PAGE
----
New submarine fibre optic cable to link Spain and the US

The Internet, as a concept, is quintessentially about connections. It’s not just about linking and aggregating systems, networks, equipment and devices at local, national and international level. For the Internet to remain a solid, technologically-functional and sustainable solution, we have to consider the enormous amount of data traffic that needs to travel between continents, and not just that, but also the need to have a means of transferring it at the highest speeds and within the highest quality standards. In the world of inter-continental data transmission, features like secure and reliable transfers are vital, both for corporate clients and private service-user consumers alike.

 

Given the situation, the top-notch infrastructure required to connect continents, with all the relevant guarantees in place, is undoubtedly submarine fibre optic cable. In fact, it’s worth noting that 89% of international data traffic that circulates on the Internet today does so via undersea cable solutions. One of the great global giants of technology, Google, recently announced the future launch of Grace Hopper, its next-generation submarine cable that will connect Spain, the United Kingdom and the United States. To demonstrate the major transmission capacities this new infrastructure will provide, they confirmed the project will consist of a cable with 16 pairs of fibres, doubling what is offered, for example, by one of the last submarine cables to take a similar route, MAREA, which only has 8 pairs.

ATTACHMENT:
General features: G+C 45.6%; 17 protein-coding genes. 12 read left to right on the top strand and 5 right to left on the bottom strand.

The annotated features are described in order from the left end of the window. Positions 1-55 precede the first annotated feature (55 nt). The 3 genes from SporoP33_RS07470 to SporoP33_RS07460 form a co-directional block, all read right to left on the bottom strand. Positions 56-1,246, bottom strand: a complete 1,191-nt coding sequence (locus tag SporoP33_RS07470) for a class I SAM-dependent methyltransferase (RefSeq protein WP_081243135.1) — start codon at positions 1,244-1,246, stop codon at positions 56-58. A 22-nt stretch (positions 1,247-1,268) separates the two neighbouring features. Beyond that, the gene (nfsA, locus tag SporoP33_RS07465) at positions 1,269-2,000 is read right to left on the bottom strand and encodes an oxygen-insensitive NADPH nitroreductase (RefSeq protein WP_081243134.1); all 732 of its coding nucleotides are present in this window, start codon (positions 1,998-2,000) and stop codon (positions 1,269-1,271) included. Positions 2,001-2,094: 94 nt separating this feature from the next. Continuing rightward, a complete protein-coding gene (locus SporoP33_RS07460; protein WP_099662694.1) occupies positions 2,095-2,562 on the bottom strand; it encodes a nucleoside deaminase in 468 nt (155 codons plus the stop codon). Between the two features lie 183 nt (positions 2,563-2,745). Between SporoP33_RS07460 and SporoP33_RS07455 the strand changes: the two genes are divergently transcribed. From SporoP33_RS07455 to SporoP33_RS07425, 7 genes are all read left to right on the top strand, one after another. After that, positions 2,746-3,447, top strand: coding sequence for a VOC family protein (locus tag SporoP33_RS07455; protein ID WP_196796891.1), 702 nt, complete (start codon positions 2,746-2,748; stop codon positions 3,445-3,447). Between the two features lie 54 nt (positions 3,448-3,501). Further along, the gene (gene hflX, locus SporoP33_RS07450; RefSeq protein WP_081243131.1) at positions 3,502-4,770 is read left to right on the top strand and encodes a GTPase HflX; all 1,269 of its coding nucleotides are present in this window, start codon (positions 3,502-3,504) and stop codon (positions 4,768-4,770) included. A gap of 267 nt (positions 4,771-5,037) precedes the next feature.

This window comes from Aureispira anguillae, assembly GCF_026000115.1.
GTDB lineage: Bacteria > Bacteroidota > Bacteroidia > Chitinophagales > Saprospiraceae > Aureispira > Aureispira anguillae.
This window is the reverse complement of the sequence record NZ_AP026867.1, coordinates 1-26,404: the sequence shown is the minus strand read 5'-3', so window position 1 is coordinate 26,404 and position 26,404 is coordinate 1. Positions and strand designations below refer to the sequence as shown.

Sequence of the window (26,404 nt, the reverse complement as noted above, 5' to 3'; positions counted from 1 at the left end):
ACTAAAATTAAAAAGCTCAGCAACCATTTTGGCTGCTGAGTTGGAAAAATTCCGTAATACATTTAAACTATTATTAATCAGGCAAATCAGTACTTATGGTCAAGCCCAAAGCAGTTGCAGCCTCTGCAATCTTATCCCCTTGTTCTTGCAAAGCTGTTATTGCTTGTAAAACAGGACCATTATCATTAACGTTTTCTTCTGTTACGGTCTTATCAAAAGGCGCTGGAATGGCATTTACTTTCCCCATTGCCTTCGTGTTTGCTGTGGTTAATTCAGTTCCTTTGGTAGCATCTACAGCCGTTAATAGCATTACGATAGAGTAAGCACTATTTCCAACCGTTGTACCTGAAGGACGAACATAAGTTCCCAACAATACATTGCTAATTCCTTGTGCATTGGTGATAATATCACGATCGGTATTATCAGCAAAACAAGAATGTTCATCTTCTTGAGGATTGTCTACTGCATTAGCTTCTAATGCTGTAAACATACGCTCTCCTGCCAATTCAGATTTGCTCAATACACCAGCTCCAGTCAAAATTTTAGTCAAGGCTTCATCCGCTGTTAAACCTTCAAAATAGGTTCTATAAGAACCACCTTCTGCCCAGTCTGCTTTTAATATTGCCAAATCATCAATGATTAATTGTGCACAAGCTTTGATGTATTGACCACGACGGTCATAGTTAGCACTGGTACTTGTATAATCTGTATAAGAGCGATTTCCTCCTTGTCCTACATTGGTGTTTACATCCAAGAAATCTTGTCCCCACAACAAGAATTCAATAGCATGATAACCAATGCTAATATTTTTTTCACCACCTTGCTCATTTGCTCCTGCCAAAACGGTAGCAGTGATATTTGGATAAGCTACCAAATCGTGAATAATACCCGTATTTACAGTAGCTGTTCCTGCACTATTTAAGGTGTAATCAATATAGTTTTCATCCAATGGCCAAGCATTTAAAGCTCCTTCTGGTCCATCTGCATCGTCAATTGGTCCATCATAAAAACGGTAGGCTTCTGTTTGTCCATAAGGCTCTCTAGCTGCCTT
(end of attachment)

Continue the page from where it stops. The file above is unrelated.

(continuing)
The biggest breakthrough in fibre optics since 2003

This new cable will be named Grace Hopper, in honour of the American scientist who pioneered computer science and the COBOL programming language in the 1950s. Grace Hopper represents the biggest major leap in undersea fibre optic connections between the US (Shirley) and the UK (Bude) via Spain (Bilbao) since the early 2000s. The anchoring of this cable in northern Spain – specifically in Bilbao – will bring with it a number of highly beneficial consequences for the country, with the clear desire of the Mountain View company to strengthen the provision of its online services, increase its capacities and speeds and contribute to the development of their Google Cloud project in areas like Madrid.